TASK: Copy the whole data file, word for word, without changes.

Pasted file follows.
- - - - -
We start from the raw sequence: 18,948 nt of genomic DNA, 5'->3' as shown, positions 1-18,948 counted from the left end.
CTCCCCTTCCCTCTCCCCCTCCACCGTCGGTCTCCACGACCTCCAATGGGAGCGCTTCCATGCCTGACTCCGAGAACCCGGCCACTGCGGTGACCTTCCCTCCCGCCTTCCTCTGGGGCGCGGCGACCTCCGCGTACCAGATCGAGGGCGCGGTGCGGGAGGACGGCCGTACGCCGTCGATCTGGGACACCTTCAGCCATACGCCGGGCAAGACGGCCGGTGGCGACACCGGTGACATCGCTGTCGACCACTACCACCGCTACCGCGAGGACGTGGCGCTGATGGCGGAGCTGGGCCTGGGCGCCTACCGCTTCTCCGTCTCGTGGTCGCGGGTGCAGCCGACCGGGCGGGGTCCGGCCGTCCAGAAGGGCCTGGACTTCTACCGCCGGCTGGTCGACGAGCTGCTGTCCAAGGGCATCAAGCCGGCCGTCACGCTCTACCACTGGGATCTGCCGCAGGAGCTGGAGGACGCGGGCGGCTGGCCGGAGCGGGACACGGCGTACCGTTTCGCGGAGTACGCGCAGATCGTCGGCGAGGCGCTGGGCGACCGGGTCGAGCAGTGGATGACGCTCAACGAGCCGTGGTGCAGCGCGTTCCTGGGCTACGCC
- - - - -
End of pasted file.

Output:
We start from the raw sequence: 18,948 nt of genomic DNA, 5'->3' as shown, positions 1-18,948 counted from the left end.
CTCCCCTTCCCTCTCCCCCTCCACCGTCGGTCTCCACGACCTCCAATGGGAGCGCTTCCATGCCTGACTCCGAGAACCCGGCCACTGCGGTGACCTTCCCTCCCGCCTTCCTCTGGGGCGCGGCGACCTCCGCGTACCAGATCGAGGGCGCGGTGCGGGAGGACGGCCGTACGCCGTCGATCTGGGACACCTTCAGCCATACGCCGGGCAAGACGGCCGGTGGCGACACCGGTGACATCGCTGTCGACCACTACCACCGCTACCGCGAGGACGTGGCGCTGATGGCGGAGCTGGGCCTGGGCGCCTACCGCTTCTCCGTCTCGTGGTCGCGGGTGCAGCCGACCGGGCGGGGTCCGGCCGTCCAGAAGGGCCTGGACTTCTACCGCCGGCTGGTCGACGAGCTGCTGTCCAAGGGCATCAAGCCGGCCGTCACGCTCTACCACTGGGATCTGCCGCAGGAGCTGGAGGACGCGGGCGGCTGGCCGGAGCGGGACACGGCGTACCGTTTCGCGGAGTACGCGCAGATCGTCGGCGAGGCGCTGGGCGACCGGGTCGAGCAGTGGATGACGCTCAACGAGCCGTGGTGCAGCGCGTTCCTGGGCTACGCC